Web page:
|Cover artist||Bill English|
|October 25, 1957|
|Media type||Print (Hardcover)|
|Pages||186 pp. (first edition)|
|Preceded by||Three for the Chair|
|Followed by||And Four to Go|
Millionaire Otis Jarrell retains Nero Wolfe to get a snake out of his house – the snake being his daughter-in-law, whom he believes is ruining his business deals by leaking information to his competitors. Since Archie and Wolfe are in the midst of one of their periodic squabbles, it is decided that Archie will move into Jarrell's Fifth Avenue penthouse apartment, posing as his new secretary. While he's away, detective Orrie Cather, who lusts after Archie's job, tests out Archie's desk.
Millionaire Otis Jarrell offers to hire Wolfe to get his daughter-in-law Susan out of his house. He is convinced that she has ruined several of his business deals by leaking confidential information to his competitors, and he suspects her of infidelity toward his son Wyman. Wolfe refuses to get involved in what he sees as a marital disagreement, but accepts a $10,000 retainer from Jarrell to hire Archie as a live-in secretary. Taking the alias "Alan Green," Archie is to replace the previous secretary, whom Jarrell had fired one week earlier on suspicion of being the source of the leak.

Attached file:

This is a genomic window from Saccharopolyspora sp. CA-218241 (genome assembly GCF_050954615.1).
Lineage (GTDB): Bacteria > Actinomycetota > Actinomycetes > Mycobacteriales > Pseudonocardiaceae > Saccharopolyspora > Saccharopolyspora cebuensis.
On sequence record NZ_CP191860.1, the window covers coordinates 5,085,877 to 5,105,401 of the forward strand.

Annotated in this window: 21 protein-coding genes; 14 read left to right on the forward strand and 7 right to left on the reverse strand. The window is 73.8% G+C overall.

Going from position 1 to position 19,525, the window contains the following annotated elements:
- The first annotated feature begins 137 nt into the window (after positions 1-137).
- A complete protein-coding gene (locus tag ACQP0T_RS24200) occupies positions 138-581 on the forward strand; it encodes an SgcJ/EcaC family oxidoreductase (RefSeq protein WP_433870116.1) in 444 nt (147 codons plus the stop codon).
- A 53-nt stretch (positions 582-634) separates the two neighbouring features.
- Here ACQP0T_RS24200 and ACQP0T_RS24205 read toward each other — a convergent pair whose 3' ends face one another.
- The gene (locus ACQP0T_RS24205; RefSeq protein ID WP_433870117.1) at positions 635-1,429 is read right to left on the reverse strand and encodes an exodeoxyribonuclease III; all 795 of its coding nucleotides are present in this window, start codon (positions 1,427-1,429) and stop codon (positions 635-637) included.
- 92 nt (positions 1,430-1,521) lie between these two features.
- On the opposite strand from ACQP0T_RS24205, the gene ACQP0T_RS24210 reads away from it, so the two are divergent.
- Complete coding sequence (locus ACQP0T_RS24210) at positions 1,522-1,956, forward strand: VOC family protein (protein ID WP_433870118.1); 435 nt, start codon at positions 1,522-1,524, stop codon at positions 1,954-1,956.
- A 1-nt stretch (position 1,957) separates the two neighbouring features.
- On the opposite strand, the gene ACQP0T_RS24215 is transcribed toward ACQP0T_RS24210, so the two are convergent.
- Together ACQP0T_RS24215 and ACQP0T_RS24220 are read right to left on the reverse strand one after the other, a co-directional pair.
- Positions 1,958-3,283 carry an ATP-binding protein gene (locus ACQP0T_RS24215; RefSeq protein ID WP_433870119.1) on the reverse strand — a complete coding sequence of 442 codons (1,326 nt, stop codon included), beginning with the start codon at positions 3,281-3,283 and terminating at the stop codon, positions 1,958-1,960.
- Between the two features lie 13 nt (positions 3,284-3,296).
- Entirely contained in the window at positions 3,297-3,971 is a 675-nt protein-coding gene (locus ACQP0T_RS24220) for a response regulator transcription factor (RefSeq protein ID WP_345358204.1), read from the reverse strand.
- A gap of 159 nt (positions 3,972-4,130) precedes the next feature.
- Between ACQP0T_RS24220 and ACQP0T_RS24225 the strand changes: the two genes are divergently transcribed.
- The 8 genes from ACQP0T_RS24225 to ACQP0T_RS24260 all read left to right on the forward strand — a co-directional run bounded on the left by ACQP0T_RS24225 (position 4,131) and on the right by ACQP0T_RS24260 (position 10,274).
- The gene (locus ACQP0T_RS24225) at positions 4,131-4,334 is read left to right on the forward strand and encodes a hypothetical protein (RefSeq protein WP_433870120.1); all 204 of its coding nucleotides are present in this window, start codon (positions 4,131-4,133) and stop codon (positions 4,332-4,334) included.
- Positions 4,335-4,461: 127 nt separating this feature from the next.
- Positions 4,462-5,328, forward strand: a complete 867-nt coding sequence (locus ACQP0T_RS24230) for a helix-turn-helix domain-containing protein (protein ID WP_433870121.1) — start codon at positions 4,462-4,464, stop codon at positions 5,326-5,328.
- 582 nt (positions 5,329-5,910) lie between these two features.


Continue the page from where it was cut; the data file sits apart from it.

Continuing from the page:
Arriving at the Jarrell penthouse on the following Monday, Archie meets the rest of the family and associates, including Jarrell's wife Trella; his grown children, Wyman and Lois; Wyman's wife Susan; Trella's brother, Roger Foote; and Jarrell's stenographer, Nora Kent. Over the course of the week, Archie learns from Trella that Jarrell had made a pass at Susan but was rejected; he also encounters James L. Eber, Jarrell's former secretary, having a private conversation with Susan. Nora explains that he had visited the penthouse in order to retrieve some papers from his desk.